The EU foreign policy chief says what the Israeli premier tried to present as documents on Iran’s “secret” nuclear work fails to question Tehran’s compliance with the 2015 nuclear deal, and that any such claims should solely be assessed by the UN nuclear watchdog.
The remarks came hours after Netanyahu unveiled what he claimed to be “conclusive proof of the secret” Iranian nuclear program during a televised address from Israel’s ministry for military affairs.
Standing in front of a big screen and using large visual aids, the prime minister claimed that “Iran is brazenly lying” about its nuclear activities, presenting 55,000 pages of documents and 55,000 files on CDs as alleged evidence.
Netanyahu’s new anti-Iran show comes only ahead of a May 12 deadline for US President Donald Trump to decide whether Washington would keep its side of the multilateral deal with Iran. Trump has given the European parties to the JCPOA until that date to fix the so-called “flaws” in the accord or face a US exit.
The Israeli leader’s fresh claims contradict numerous reports by the International Atomic Energy Agency (IAEA) verifying Iran’s full commitment to its side of the bargain.
Mogherini further said the JCPOA “is not based on assumptions of good faith or trust – it is based on concrete commitments, verification mechanisms and a very strict monitoring of facts, done by the IAEA. The IAEA has published 10 reports, certifying that Iran has fully complied with its commitments.”
“And in any case, if any party and if any country has information of non-compliance, of any kind, it can and should address and channel this information to the proper, legitimate, recognized mechanisms, the IAEA and the Joint Commission [of the JCPOA] for the monitoring of the nuclear deal that I chair and that I convened just a couple of months ago. We have mechanisms in place to address eventual concerns,” she said.
The top EU diplomat further reiterated that she had not seen from “Netanyahu arguments for the moment on non-compliance, meaning violation by Iran of its nuclear commitments under the deal.”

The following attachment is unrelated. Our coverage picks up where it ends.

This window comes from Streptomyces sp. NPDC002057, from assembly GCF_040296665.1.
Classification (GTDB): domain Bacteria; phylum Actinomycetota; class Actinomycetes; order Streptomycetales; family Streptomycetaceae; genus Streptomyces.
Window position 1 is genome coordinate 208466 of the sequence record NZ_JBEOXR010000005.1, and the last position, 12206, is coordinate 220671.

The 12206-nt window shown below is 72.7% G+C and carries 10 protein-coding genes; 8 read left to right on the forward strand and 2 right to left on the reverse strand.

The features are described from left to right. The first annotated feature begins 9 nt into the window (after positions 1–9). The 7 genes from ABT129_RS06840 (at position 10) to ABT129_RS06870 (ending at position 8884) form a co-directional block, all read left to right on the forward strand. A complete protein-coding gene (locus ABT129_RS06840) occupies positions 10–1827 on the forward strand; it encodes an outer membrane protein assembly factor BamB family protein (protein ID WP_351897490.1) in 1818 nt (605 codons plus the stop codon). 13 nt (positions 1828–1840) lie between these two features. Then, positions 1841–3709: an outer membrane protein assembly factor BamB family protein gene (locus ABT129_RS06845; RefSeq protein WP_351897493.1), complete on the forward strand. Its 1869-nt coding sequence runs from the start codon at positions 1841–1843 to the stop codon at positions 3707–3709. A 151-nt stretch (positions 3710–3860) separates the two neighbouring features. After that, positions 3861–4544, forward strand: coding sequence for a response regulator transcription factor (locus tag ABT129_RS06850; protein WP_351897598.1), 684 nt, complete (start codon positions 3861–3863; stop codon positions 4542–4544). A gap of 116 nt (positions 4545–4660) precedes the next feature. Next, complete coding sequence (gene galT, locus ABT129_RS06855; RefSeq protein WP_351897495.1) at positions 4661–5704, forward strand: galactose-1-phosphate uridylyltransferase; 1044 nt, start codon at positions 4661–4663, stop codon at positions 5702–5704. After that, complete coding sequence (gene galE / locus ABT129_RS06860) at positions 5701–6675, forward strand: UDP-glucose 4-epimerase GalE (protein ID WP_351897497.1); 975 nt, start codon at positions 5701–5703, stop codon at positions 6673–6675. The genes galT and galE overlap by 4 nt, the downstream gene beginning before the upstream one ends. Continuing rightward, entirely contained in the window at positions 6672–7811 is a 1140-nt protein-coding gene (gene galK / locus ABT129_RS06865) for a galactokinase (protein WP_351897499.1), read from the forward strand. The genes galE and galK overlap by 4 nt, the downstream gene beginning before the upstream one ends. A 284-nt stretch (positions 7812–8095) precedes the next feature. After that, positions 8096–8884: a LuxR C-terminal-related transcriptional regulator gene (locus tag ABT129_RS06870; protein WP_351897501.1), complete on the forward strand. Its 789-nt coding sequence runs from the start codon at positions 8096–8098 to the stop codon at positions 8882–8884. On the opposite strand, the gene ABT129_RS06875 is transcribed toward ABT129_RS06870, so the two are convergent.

France says Netanyahu claims strengthen Iran deal
France’s Foreign Ministry said that the Israeli data underscored the need to ensure that the Iran nuclear deal and UN inspections remained.
“This information should be studied and evaluated in detail,” Foreign Ministry spokeswoman Agnes von der Muhll said in a statement.
“The new information presented by Israel could also confirm the need for longer-term assurances on the Iranian program, as the president has proposed,” the statement added.
The statement further said “it is essential that the IAEA can continue to verify Iran’s respect for JCPOA and the peaceful nature of its nuclear program.”
All sides must abide by JCPOA: Putin
Russian President Vladimir Putin spoke with the Israeli premier on the phone, reaffirming Moscow’s support for the Iran deal.
“Vladimir Putin reiterated Russia’s position that the JCPOA, which has a paramount importance in terms of international stability and security, must be strictly observed by all its signatories,” the Kremlin press service quoted the Russian president as saying.
UK, Germany defend Iran deal
A British government spokesman also defended the Iran nuclear pact, saying the IAEA inspection regime “is one of the most extensive and robust in the history of international nuclear accords.”
“It remains a vitally important way of independently verifying that Iran is adhering to the deal and that Iran’s nuclear program is exclusively peaceful,” he said in a statement.
Furthermore, a German government spokesman said Berlin will analyze the Israeli documents on Iran’s nuclear program, but independent inspections must be maintained.
He emphasized that “the nuclear accord was signed in 2015, including the implementation of an unprecedented, thorough and robust surveillance system by the International Atomic Energy Agency.”
Israeli data ‘mostly recycled material’
Meanwhile, a former deputy director for sanctions at the US State Department said he had not seen anything in Netanyahu’s presentation that would change the accord, BBC reported.
“I think, frankly, this was a political statement meant to try to influence President Trump’s decision on whether to pull out of the deal,” John Hughes said, noting, “I think it’s mostly recycled material.”
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